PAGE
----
“Hypnagogia” is a term coined by French scholar Alfred Maury (1817-1892) to define the transitional state between sleep and awakening. The word is also used to define a particular kind of dream image, often characterized by the phantasmic persistence of repetitive activities and visions that have left an impression on our subconscious.
De facto engraved in our collective subconscious, the word “Snooze” evokes the common gesture of pausing the alarm clock for a few minutes, extending the blessed (or cursed) time of the day in which hypnagogic visions flourish into a virtually infinite time/space.
The exhibition converges around a studiedly anthropomorphic floor sculpture by Alessandro Dal Pont. The dream activity of Dal Pont’s minimalist character is reflected and fragmented in all the other artworks. Ideally backgrounded by Alessandro Roma’s rich and textured collages of murky, ambiguous landscapes, the photographs of Bettina Cohnen and Ivan Petrovic use sleep and dream-states as a mere departure point for their potentially disquieting narratives. Respectively tapping the boredom of mindless computer work and obsessive-compulsive activity, Patrick Meagher and Evan Roth’s visualizations of data processing and Aleksandar Zograf’s record of his own hypnagogic visions will extend the scope of the project by suggesting a possible interpretation of labor and daily habits as alternative dream states.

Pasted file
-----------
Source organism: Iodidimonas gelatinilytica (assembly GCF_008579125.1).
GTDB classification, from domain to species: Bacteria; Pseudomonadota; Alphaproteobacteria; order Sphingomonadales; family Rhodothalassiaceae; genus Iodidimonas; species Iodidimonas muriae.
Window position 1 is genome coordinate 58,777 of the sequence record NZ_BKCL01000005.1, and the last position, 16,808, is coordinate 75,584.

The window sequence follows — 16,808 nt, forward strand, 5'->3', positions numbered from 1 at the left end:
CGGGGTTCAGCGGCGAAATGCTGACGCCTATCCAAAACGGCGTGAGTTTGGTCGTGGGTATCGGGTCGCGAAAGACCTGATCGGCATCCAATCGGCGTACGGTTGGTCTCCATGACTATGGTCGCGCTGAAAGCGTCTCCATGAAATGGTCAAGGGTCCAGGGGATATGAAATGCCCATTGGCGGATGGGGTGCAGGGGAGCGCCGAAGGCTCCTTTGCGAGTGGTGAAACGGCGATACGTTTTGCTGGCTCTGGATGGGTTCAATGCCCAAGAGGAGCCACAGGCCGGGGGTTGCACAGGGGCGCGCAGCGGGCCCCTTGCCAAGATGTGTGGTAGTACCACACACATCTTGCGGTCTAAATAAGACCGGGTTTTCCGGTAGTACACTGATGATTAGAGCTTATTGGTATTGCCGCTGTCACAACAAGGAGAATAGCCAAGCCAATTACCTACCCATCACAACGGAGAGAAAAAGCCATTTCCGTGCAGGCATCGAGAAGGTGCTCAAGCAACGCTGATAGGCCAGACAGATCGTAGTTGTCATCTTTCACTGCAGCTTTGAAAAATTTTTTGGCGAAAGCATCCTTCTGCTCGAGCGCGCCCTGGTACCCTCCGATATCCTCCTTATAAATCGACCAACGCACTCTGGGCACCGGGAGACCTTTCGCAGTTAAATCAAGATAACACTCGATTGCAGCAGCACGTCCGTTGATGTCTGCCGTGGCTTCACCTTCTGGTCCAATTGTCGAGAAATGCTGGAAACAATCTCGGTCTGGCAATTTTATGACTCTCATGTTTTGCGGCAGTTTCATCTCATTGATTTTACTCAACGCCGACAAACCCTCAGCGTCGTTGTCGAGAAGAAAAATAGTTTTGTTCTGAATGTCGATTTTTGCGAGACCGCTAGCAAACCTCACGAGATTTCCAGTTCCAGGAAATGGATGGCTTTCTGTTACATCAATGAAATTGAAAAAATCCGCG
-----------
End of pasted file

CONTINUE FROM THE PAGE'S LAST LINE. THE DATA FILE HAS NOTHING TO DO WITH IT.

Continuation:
Additional exhibition information will only be available via a special phone line, open from 6:30am to 8:30am for the whole duration of the exhibition. Operated by the curator and/or the artists (who will be forced to reply to any inquiries while dealing with their -and the caller’s- own early morning haziness) this info service will produce an unreliable, fragmented and choral narration, providing a direct correspondence between the dreamy open-endedness of the exhibition’s visual text and its conceptual superstructure.